Making things happen¶
To analyze a sample in the real world you would put the sample in a special device (like e.g. an Ion Proton Sequencer). While we should include something in our model to reflect this process, we will keep it a bit simpler.
Start by doing Task 5
One for all¶
We notice that the possible bases from which the analysis results are made up actually are the same, independent of which sequencer we use.
This circumstance can be expressed with a class attribute.
A class attribute is shared by all instances of a class.
These class attributes are accessed via the class name and the
from random import choices class DnaSequencer: BASES = ["A", "C", "G", "T"] # If it is written at the indentation level # directly below the class header, it is a class attribute # This time in upper case because we want this to be treated # as a constant, which are written this way by convention def __init__(self, …): … # As before def clean(…): … def analyze_sample(self, sample): if not self.is_clean: print("Sequencer", self.serial_number, "is still dirty - abort") return sequence_length = 2000 dna_sequence = "".join( choices( DnaSequencer.BASES, # Note how it is accessed k=sequence_length ) ) sample.take_analysis_result(dna_sequence) self.is_clean = False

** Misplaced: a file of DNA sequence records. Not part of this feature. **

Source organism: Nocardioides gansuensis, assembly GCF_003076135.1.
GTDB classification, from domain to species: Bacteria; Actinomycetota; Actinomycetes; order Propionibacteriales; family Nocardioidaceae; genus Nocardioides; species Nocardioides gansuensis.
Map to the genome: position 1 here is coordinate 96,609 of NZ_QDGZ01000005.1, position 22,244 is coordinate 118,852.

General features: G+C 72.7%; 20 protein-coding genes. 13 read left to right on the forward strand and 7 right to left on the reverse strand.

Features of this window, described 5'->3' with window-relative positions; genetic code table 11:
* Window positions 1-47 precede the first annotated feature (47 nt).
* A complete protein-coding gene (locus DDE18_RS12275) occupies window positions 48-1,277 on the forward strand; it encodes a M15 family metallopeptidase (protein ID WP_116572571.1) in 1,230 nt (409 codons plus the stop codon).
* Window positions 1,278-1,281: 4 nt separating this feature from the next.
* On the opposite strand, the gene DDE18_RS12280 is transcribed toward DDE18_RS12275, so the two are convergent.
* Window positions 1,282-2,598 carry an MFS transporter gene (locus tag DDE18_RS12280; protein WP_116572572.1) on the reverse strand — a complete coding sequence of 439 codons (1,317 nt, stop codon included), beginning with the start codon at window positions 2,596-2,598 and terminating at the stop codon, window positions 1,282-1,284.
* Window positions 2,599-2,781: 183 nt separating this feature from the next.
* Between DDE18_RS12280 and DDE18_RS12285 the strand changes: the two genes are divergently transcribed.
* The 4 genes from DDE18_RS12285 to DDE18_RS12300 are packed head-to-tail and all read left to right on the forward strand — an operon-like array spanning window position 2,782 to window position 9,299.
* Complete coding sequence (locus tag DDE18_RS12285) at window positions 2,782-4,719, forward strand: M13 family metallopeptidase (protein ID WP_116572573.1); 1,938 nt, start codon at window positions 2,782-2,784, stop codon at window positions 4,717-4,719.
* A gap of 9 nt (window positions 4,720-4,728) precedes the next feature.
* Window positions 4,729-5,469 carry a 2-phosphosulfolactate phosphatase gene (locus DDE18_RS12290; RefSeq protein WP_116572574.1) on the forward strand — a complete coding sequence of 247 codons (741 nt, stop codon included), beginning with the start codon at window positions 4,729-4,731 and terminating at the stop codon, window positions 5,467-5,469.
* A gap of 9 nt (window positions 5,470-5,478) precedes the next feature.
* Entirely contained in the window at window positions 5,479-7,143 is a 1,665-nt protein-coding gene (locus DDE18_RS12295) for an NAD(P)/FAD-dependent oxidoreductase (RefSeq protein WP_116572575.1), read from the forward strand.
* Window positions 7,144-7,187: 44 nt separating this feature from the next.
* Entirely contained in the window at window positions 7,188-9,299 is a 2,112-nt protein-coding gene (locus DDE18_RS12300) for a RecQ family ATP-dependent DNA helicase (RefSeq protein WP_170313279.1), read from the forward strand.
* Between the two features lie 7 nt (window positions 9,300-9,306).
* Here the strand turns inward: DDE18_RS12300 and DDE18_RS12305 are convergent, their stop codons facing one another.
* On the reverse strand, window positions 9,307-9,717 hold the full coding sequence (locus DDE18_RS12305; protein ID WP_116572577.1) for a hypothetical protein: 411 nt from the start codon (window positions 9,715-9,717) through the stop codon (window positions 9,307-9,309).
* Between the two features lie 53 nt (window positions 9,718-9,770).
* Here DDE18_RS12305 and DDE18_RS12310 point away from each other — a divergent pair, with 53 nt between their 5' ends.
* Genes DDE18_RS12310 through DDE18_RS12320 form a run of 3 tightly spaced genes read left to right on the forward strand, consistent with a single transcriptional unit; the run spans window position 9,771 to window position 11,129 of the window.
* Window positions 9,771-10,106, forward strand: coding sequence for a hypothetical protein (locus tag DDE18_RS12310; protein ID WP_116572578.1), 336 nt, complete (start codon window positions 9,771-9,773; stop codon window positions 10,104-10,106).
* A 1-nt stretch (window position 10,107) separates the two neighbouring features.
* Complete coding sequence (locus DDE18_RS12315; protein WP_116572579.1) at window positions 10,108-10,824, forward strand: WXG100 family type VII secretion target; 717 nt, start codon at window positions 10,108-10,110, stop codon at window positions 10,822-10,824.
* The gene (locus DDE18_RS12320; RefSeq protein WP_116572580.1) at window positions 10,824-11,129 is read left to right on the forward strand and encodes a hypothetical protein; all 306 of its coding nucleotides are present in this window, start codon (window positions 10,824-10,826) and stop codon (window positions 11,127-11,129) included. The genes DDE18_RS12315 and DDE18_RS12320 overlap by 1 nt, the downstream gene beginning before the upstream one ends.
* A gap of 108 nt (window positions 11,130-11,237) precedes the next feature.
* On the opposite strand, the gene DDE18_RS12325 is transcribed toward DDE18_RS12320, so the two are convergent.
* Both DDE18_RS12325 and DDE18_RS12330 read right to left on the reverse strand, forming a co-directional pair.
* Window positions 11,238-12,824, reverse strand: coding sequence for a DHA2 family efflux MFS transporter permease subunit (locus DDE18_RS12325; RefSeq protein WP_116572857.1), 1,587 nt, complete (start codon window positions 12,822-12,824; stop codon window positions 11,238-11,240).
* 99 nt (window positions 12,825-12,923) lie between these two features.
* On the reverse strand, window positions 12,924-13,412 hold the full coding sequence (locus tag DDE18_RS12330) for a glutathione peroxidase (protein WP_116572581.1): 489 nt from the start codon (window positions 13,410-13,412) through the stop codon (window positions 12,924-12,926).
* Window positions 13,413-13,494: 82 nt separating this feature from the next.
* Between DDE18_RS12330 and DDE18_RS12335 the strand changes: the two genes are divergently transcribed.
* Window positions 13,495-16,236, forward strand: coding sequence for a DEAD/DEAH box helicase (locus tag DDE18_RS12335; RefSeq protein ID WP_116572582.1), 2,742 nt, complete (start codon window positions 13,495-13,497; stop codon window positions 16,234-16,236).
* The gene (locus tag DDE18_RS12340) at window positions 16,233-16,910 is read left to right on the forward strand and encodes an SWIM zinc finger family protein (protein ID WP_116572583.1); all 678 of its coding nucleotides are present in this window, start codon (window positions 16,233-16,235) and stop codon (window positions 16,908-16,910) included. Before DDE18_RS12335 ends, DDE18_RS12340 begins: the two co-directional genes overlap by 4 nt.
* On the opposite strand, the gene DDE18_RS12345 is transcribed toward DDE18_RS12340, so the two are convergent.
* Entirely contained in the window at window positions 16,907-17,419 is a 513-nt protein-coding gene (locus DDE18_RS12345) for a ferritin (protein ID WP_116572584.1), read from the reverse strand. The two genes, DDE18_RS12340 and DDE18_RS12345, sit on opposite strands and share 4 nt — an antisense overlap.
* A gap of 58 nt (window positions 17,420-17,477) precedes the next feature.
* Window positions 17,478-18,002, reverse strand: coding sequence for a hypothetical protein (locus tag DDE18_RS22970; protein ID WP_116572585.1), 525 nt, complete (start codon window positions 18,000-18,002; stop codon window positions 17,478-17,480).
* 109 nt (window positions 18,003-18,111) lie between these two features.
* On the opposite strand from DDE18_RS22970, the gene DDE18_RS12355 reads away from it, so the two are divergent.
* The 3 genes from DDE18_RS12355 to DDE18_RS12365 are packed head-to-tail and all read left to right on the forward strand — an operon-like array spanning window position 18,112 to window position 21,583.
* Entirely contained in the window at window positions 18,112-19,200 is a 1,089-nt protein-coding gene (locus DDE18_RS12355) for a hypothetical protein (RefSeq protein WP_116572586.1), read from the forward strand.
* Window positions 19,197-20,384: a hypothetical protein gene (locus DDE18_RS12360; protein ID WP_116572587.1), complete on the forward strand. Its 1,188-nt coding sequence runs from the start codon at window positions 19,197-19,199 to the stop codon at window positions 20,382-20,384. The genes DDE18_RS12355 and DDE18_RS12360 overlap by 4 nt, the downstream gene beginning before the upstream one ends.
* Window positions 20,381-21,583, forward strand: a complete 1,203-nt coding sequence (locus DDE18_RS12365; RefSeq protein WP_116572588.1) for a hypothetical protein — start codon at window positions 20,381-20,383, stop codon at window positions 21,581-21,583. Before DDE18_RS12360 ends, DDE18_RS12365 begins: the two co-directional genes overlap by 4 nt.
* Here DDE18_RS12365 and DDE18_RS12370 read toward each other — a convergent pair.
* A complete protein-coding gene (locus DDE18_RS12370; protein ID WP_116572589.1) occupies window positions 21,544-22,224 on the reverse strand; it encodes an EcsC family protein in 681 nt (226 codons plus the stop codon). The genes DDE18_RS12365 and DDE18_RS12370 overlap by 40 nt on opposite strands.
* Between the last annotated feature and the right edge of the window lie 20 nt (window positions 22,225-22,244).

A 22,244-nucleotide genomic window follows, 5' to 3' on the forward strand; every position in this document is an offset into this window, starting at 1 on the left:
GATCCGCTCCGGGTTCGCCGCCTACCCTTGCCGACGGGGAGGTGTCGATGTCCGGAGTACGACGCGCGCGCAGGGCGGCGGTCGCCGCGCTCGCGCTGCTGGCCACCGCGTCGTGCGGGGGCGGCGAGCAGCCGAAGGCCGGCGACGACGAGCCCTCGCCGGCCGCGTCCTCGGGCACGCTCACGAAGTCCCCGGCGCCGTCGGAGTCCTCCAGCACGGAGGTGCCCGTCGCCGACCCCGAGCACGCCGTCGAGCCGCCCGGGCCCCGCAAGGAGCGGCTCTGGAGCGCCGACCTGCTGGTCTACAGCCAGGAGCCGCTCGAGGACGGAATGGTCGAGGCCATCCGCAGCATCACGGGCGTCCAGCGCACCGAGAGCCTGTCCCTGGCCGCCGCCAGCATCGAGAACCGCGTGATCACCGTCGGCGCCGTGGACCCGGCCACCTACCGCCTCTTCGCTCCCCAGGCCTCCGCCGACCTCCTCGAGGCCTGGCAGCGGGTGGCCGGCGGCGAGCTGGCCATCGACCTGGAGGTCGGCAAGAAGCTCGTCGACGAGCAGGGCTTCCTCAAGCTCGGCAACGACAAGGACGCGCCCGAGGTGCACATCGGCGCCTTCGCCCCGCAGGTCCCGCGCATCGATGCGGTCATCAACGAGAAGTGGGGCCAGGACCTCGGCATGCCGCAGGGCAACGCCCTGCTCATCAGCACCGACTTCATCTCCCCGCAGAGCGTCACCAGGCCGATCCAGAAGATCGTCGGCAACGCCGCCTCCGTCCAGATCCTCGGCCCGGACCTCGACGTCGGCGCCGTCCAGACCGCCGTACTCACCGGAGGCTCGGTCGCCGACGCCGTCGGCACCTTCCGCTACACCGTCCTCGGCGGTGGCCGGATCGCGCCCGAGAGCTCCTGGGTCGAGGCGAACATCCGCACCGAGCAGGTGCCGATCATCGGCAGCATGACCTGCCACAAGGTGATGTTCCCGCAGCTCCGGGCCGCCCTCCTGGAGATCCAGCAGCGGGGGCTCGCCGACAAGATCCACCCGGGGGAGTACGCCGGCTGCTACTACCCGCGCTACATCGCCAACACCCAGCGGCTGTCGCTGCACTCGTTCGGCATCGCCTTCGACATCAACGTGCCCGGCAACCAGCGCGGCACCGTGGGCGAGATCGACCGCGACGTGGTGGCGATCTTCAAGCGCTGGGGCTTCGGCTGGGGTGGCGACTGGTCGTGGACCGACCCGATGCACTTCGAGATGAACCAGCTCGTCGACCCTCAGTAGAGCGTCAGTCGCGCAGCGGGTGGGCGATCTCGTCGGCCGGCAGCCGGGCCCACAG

Note that the
analyze_sample-method triggers a modification of the object that was given for the
sample parameter, even though it was not returned.
This kind of “hidden” change of state is called a side-effect.
Those can be convenient but are notoriously hard to debug!
A side-effect-free variant would be to construct a copy of the
sample-parameter, modify the copy and then return this modified copy.
Finish by doing Task 06
Note: Accessibility of Class Attributes¶
In Python you can access class attributes via
ClassName.class_attribute_name. However, you can access class attributes also via
Python’s class attributes and object attributes are stored separately. When you reference the attribute of an object, Python first tries to look it up in the object. If it does not find it there, it checks the class. This is especially important when assigning values to class attributes:
class Car: color = "red" my_car = Car() print(my_car.color) # "red" my_car.color = "green" # change this only for my_car -> becomes an instance attribute print(my_car.color) # "green" print(Car.color) # still "red" Car.color = "blue" # change this fo all cars print(my_car.color) # still "green", since instance attribute is present print(type(my_car).color) # "blue", since we first obtain the type/class and derive the color from that del my_car.color # remove the instance attribute print(my_car.color) # "blue" since it falls back to the class attribute again